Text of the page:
It's the replaceable filter in Medico
that makes the big difference. That
little filter traps dangerous nicotine
and tars, disagreeable juices and flakes. I
That's why countless smokers, begin-
ners and old timers alike, who never
enjoyed the pleasures of apipe. now en-
joy the clean mild fragrance of Medico
- the pioneer in filtered smoking.
Try a Medico Pipe. See why Medico's
ematical sense for the ends are
not spliced together.
PROF. MOISE studied knot
theory this summer in a seminar
that he and Prof. Gail S. Young
of the mathematics department
They started out knowing
very little about the subject and
first studied available literature
on the knot theory. The seminar
was composed of a dozen faculty
members and students and met
weekly during the summer.
Knot theory has no practical ap-
plications now, Prof. Moise stated.
program prepares you for an important executive
position. Starting salaries are good and,
of course, increase as you advance.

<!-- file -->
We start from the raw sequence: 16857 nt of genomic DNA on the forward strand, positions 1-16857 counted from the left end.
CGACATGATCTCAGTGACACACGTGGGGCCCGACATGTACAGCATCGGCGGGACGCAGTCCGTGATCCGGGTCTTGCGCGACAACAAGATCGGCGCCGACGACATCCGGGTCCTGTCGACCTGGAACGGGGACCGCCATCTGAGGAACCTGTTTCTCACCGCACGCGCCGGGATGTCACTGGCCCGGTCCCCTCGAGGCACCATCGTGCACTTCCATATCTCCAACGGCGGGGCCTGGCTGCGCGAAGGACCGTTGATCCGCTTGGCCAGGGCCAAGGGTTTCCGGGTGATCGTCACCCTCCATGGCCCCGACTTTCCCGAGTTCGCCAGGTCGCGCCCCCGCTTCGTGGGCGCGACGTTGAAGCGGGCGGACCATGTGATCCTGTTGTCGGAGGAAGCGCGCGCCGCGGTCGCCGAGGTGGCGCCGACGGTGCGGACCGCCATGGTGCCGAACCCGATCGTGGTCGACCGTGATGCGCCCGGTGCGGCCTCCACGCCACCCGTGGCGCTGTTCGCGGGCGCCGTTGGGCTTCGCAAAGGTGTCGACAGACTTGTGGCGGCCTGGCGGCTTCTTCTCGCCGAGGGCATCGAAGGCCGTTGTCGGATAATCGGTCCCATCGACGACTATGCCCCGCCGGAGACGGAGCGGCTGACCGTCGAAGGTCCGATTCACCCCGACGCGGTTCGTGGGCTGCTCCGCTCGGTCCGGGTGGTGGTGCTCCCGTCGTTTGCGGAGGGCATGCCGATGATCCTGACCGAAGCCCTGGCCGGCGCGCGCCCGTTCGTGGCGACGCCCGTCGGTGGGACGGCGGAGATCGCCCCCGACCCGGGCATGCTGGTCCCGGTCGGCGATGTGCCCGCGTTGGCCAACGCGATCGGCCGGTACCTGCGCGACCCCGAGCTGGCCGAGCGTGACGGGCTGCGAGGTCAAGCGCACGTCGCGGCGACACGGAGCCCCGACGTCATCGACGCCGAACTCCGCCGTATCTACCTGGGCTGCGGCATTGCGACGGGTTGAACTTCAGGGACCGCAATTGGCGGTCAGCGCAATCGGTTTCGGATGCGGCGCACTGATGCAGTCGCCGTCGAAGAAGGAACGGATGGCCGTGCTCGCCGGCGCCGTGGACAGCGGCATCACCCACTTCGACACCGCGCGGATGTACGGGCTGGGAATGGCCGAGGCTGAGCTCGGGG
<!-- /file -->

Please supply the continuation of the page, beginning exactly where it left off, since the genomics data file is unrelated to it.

There is every opportunity for bright young
women to advAnce rapidly to top positions.
Think about a telephone career-plan to
talk it over with Michigan Bell's representative
who will be on campus
MICHIGAN BELL TELEPHONE COMPANY
309 South Main
"Our Greatest Asset-The Satisfied
The Glenn L. Martin Co. representatives will visit the ca;m,
pus on October 19th and 20th to discuss opportunitics for
graduates of the School of Engineering.
Consult the Engineering schedule posted in the aero-
nautical eng. and mechanical eng. departments for appoint-
ments and further details.
THE GLENN. L. MARTIN CO.
BALTIMORE 3, MARYLAND
FOR THE UVH ST RIGHT YEAR -